There are no Ministers' Accounts for this house. At the time of dissolution alms were distributed annually to the value of 231. for the soul of Master Edward Heven; 4s. were given annually to the poor of Frodingham, and to two poor persons also by the will. of a former archdeacon of Lincoln.
Abbots Of Revesby
William, (fn. 20) first abbot, 1142
Walo, (fn. 21) occurs 1155
Hugh, (fn. 22) occurs 1176 and 1200
Ralf, (fn. 23) occurs 1208
Elias, (fn. 24) occurs 1216 and 1231
Matthew (fn. 25)
William, (fn. 26) occurs 1255
Walter, (fn. 27) occurs 1257 and 1263
Robert, (fn. 28) occurs 1275
Henry, (fn. 29) occurs 1291
Walter, (fn. 30) elected 1294
Philip, (fn. 31) occurs 1294
Henry, (fn. 32) elected 1301, occurs 1314
Henry, (fn. 33) occurs 1385
John de Toft, (fn. 34) occurs 1390
Thomas, (fn. 35) (Stickney) occurs 1504-32
Robert Styk or Banbury, (fn. 36) occurs 1536
John, (fn. 37) occurs 1537
The pointed oval common seal of Revesby (fn. 38) represents the Virgin with crown standing in a carved niche, with pinnacled canopy and tabernacle work at the sides, the Child on the left arm. Outside in the field on each side a wavy branch. In base, under a carved arch, St. Laurence kneeling to the left holding a gridiron. The seal is of the style of the fourteenth century.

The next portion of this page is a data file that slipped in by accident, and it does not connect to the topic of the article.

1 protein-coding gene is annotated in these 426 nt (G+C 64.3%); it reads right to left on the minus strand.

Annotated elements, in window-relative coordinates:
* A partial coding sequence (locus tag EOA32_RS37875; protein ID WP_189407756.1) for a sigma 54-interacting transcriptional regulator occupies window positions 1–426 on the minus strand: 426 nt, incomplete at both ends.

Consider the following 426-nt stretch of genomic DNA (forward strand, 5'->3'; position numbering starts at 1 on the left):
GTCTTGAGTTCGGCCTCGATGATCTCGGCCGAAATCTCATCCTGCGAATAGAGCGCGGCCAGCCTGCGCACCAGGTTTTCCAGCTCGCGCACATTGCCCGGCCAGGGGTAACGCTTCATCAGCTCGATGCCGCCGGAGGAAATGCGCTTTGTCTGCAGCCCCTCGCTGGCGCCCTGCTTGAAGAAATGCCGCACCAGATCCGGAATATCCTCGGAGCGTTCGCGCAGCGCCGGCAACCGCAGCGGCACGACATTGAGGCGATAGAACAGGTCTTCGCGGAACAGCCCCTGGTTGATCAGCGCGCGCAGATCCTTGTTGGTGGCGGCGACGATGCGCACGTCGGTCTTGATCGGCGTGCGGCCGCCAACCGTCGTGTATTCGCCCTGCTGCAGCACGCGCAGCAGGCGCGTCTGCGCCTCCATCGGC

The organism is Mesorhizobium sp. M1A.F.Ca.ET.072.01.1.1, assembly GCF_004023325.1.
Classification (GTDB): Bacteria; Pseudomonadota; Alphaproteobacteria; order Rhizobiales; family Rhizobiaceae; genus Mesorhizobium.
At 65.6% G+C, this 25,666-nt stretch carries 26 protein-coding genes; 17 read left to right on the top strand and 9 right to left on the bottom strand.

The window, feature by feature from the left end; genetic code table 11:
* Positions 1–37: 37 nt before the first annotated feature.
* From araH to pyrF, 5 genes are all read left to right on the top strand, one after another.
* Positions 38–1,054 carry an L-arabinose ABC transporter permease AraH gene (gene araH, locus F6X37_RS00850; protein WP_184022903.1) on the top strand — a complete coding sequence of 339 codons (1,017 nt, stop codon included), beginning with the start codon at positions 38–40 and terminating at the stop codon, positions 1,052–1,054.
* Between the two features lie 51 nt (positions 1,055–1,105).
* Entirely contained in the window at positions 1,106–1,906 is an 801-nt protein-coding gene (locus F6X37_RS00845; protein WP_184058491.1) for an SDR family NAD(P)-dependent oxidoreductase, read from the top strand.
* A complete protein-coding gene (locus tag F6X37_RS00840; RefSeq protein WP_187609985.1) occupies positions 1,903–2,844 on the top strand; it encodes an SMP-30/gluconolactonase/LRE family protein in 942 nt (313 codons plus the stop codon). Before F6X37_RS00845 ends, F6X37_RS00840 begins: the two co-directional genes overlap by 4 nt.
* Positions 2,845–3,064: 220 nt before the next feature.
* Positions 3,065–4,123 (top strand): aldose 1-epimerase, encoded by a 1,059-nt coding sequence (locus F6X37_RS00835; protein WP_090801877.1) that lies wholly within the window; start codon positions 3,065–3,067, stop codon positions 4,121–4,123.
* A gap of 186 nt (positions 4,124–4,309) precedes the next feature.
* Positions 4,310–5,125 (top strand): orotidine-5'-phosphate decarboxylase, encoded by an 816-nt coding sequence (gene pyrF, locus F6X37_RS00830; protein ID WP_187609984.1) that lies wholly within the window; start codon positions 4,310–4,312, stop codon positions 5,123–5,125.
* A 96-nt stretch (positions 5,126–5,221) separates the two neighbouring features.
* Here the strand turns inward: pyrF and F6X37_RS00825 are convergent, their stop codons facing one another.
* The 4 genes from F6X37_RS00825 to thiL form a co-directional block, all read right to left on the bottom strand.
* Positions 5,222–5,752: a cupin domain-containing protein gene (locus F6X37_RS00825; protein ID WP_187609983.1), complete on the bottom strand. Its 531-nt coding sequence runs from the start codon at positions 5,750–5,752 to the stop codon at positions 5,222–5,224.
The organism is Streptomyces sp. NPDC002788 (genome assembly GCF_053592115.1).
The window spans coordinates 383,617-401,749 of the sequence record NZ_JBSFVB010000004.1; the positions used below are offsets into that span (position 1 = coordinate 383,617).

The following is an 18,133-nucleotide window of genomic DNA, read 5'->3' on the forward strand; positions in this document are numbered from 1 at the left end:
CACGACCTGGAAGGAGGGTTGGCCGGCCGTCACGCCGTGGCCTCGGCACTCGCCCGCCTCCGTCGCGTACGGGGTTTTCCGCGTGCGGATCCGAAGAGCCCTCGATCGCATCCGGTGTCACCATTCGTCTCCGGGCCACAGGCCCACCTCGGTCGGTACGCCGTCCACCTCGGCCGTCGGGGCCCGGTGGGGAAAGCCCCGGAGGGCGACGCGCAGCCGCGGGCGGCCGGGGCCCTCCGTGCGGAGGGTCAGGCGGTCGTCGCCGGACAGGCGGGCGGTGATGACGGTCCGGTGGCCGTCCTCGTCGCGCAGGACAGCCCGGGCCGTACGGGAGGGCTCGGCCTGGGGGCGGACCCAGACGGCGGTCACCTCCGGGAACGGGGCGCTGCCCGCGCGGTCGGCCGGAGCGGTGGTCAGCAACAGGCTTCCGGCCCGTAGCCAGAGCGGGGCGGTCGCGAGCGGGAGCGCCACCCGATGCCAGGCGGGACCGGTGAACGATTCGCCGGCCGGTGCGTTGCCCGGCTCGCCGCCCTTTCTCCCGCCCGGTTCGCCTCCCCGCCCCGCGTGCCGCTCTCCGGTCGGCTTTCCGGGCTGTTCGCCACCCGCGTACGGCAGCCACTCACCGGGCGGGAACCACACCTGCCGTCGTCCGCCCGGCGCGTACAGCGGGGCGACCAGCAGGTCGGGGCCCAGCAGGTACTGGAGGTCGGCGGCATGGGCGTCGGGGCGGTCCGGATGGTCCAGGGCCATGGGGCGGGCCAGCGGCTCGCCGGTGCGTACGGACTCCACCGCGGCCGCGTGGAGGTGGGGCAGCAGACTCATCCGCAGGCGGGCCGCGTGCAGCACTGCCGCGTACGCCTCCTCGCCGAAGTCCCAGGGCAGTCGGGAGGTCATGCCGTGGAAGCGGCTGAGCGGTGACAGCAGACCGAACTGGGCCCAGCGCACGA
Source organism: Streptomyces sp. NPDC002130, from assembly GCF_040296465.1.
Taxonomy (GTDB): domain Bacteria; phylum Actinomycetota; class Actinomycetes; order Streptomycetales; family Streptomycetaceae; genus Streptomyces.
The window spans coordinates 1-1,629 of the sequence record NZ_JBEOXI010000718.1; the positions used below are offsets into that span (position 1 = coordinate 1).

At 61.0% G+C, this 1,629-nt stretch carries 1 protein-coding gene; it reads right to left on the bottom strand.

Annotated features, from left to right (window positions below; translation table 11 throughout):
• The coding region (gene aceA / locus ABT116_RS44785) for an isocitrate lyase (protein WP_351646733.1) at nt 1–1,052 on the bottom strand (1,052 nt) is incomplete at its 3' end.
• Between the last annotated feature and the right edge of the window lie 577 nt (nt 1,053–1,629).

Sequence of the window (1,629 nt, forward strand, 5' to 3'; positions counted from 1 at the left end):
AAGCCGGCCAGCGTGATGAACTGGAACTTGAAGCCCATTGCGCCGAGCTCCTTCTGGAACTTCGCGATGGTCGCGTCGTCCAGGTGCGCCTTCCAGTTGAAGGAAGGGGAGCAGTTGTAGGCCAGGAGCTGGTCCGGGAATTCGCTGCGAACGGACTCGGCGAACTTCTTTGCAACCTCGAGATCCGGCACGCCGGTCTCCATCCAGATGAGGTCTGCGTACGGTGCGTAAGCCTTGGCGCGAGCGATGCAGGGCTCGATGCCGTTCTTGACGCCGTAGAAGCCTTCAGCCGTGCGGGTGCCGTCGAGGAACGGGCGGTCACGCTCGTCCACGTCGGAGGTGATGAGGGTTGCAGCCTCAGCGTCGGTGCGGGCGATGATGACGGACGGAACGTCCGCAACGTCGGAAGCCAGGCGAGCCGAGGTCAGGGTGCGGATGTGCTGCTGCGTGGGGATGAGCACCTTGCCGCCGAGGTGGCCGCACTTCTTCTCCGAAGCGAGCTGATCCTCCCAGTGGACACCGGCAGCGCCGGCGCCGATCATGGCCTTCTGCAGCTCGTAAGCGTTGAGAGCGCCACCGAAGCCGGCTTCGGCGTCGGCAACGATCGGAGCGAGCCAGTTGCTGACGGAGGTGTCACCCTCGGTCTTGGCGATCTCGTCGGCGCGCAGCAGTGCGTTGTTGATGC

S' COVVNE: ABBATIS: ET: CPVENTVS: DE: REVESBY
A pointed oval twelfth-century (fn. 39) seal of an abbot represents a dexter hand and vested arm issuing, from the right and grasping a pastoral staff, between four estoiles.
SIGILLVM: ABBATIS: D': SBO: LAVRENTIP
A pointed oval seal of Abbot Henry (fn. 40) shows the Virgin with crown, seated in a canopied niche with tabernacle work at the sides, the Child on the right arm, in the left hand a sceptre. A corbel of masonry in base.
SIGILLVM ' HENRICI ' ABB'TIS ' MONASTERII ' DE REVESBY
The borders are cabled.